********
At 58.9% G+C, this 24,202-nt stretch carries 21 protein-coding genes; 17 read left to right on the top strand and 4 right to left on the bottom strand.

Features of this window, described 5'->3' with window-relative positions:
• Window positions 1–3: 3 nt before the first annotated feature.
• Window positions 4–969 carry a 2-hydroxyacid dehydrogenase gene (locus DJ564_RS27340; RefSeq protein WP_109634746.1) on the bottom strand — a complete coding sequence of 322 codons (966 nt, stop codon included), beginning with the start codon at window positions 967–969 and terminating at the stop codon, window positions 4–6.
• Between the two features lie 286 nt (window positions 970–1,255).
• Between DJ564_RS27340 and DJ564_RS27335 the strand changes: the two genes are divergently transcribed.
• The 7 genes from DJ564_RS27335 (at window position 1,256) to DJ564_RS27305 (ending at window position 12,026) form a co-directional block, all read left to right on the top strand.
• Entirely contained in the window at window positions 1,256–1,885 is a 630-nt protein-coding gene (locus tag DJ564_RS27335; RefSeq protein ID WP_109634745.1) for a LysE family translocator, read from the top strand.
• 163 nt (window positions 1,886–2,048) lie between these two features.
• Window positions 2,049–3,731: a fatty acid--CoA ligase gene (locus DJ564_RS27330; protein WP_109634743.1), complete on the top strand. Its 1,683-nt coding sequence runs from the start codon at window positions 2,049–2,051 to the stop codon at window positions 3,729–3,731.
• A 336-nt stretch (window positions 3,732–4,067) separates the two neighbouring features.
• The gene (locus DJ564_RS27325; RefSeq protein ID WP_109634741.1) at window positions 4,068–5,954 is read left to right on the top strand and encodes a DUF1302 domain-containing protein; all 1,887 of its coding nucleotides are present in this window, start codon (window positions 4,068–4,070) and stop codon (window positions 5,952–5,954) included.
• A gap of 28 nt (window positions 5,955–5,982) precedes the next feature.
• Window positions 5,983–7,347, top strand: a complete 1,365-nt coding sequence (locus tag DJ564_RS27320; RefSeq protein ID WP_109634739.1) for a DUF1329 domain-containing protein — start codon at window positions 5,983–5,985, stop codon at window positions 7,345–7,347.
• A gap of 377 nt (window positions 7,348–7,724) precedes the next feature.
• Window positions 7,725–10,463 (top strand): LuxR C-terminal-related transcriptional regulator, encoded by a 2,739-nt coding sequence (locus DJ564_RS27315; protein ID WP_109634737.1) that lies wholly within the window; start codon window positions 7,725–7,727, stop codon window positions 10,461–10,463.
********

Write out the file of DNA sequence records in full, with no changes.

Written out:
At 58.9% G+C, this 24,202-nt stretch carries 21 protein-coding genes; 17 read left to right on the top strand and 4 right to left on the bottom strand.

Features of this window, described 5'->3' with window-relative positions:
• Window positions 1–3: 3 nt before the first annotated feature.
• Window positions 4–969 carry a 2-hydroxyacid dehydrogenase gene (locus DJ564_RS27340; RefSeq protein WP_109634746.1) on the bottom strand — a complete coding sequence of 322 codons (966 nt, stop codon included), beginning with the start codon at window positions 967–969 and terminating at the stop codon, window positions 4–6.
• Between the two features lie 286 nt (window positions 970–1,255).
• Between DJ564_RS27340 and DJ564_RS27335 the strand changes: the two genes are divergently transcribed.
• The 7 genes from DJ564_RS27335 (at window position 1,256) to DJ564_RS27305 (ending at window position 12,026) form a co-directional block, all read left to right on the top strand.
• Entirely contained in the window at window positions 1,256–1,885 is a 630-nt protein-coding gene (locus tag DJ564_RS27335; RefSeq protein ID WP_109634745.1) for a LysE family translocator, read from the top strand.
• 163 nt (window positions 1,886–2,048) lie between these two features.
• Window positions 2,049–3,731: a fatty acid--CoA ligase gene (locus DJ564_RS27330; protein WP_109634743.1), complete on the top strand. Its 1,683-nt coding sequence runs from the start codon at window positions 2,049–2,051 to the stop codon at window positions 3,729–3,731.
• A 336-nt stretch (window positions 3,732–4,067) separates the two neighbouring features.
• The gene (locus DJ564_RS27325; RefSeq protein ID WP_109634741.1) at window positions 4,068–5,954 is read left to right on the top strand and encodes a DUF1302 domain-containing protein; all 1,887 of its coding nucleotides are present in this window, start codon (window positions 4,068–4,070) and stop codon (window positions 5,952–5,954) included.
• A gap of 28 nt (window positions 5,955–5,982) precedes the next feature.
• Window positions 5,983–7,347, top strand: a complete 1,365-nt coding sequence (locus tag DJ564_RS27320; RefSeq protein ID WP_109634739.1) for a DUF1329 domain-containing protein — start codon at window positions 5,983–5,985, stop codon at window positions 7,345–7,347.
• A gap of 377 nt (window positions 7,348–7,724) precedes the next feature.
• Window positions 7,725–10,463 (top strand): LuxR C-terminal-related transcriptional regulator, encoded by a 2,739-nt coding sequence (locus DJ564_RS27315; protein ID WP_109634737.1) that lies wholly within the window; start codon window positions 7,725–7,727, stop codon window positions 10,461–10,463.